Formulation, and the use of water. There is no water within the formulation of Artisan. The linseed and safflower oil vehicles have been modified to allow the colour to accept water, creating a stable emulsion, while retaining the working and optical characteristics of conventional oil colour. The range has also been formulated with a high proportion of single pigments for brilliance of colour and clean colour mixing. And the most suitable oils and methods for dispersion have been selected to bring out the individual characteristics, from opacity to natural transparency, of each pigment in the Artisan range.
Pigment load/tinting strength. A wide variety of pigments are used in Artisan to provide all the characteristics expected from a Winsor & Newton colour. Including high pigment strength, to ensure covering power and tinting strength.
Viscosity/consistency. Straight from the tube, Artisan Water Mixable Oil Colours have a thick, stiff consistency, similar to conventional oils, making it suitable for impasto applications. The colour offers excellent retention of brush and knife strokes. The consistency of Artisan can be easily adjusted through the addition of Artisan mediums, each of which are formulated to allow the artist to adjust the flow and working characteristics of the colour, while still allowing for easy mixability and clean-up with water.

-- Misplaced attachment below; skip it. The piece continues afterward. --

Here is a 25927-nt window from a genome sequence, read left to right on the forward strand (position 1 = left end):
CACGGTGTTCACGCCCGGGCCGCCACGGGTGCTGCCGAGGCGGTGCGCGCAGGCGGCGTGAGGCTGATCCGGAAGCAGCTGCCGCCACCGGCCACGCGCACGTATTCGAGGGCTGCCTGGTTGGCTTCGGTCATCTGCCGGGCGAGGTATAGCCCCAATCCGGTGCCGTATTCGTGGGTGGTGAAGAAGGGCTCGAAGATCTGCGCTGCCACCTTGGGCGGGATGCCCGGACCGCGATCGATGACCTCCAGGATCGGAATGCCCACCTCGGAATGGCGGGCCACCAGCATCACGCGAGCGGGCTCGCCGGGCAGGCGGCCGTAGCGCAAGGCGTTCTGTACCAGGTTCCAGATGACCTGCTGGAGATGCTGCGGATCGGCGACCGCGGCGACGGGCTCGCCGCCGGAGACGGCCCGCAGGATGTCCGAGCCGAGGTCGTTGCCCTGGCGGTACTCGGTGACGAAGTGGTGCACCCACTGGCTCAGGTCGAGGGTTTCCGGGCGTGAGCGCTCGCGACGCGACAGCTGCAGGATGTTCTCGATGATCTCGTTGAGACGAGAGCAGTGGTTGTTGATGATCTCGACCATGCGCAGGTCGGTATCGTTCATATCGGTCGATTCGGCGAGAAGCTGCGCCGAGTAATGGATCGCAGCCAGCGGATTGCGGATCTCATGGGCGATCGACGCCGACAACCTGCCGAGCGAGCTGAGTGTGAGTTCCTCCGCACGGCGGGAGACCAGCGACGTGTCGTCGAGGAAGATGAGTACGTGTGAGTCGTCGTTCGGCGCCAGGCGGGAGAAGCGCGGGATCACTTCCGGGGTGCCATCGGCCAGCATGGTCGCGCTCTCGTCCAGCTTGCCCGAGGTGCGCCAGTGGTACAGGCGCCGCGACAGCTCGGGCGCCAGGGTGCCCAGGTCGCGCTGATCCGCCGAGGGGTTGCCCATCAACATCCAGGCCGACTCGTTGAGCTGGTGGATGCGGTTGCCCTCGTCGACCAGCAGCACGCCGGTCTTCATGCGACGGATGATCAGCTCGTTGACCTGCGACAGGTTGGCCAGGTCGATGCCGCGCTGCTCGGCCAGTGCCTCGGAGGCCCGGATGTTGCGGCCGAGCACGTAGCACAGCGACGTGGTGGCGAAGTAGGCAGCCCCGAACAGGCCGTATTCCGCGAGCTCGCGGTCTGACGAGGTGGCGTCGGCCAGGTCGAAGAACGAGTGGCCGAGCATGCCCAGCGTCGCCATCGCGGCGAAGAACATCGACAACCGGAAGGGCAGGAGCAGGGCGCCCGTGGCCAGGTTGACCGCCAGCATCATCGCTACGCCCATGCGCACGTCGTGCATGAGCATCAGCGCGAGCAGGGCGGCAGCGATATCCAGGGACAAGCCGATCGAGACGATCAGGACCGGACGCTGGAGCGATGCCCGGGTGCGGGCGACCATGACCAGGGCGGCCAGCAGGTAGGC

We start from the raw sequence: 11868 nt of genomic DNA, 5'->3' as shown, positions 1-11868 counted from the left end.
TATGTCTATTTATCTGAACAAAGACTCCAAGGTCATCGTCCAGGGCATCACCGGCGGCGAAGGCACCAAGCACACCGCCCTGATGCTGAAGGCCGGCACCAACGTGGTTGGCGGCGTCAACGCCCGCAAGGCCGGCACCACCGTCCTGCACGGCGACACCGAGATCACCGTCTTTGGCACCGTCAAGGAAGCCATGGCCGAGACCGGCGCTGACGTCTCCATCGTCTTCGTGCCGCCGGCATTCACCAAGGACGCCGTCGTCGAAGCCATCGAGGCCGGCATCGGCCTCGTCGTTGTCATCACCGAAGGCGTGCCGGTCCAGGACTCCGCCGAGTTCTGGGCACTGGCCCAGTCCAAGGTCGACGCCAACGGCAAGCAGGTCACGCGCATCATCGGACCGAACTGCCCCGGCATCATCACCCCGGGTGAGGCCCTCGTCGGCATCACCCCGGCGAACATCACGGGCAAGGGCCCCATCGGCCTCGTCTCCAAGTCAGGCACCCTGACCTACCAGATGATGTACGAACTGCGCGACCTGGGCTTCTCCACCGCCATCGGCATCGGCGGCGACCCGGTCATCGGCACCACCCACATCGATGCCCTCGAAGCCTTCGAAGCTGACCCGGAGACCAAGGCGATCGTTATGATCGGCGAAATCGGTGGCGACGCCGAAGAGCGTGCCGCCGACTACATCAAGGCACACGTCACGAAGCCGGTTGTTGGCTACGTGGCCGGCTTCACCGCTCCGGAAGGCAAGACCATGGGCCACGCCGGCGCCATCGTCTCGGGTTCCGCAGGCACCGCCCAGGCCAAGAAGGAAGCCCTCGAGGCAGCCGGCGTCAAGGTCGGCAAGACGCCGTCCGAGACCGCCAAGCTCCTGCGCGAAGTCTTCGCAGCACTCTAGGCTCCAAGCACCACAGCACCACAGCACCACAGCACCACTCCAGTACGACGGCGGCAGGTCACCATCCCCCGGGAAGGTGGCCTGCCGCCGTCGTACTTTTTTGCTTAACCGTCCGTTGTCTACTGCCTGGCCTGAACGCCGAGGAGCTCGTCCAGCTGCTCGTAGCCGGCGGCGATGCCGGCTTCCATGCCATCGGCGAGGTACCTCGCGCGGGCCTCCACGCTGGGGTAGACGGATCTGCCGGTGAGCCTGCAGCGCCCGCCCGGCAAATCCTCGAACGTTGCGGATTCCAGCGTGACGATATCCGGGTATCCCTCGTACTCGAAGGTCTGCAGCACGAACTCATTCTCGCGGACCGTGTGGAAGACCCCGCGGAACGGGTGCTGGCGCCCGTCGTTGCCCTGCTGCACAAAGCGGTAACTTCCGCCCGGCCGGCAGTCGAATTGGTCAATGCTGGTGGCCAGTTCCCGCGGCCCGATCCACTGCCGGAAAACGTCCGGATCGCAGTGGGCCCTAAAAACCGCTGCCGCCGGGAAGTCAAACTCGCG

Drying time. When Artisan is thinned with water, the water evaporates from the paint film fairly rapidly, leaving behind a conventional oil film that dries by means of oxidation. The different drying rates of Artisan colours are due to the different reaction of each pigment when mixed with oil. Winsor & Newton formulate each colour individually to optimise its drying rate, helping artists to avoid the problems of slow drying underlayers. However, the following list is a guide to the likely variations:
Fast drying [around two days]: Prussian Blue, Umbers
Medium drying [around five days]: Cadmium Hues, Phthalo Blue (red shade) and Phthalo Greens, Siennas, French Ultramarine, Synthetic iron oxides, Ochres, Titanium White, Zinc White, Lamp Black, Ivory Black.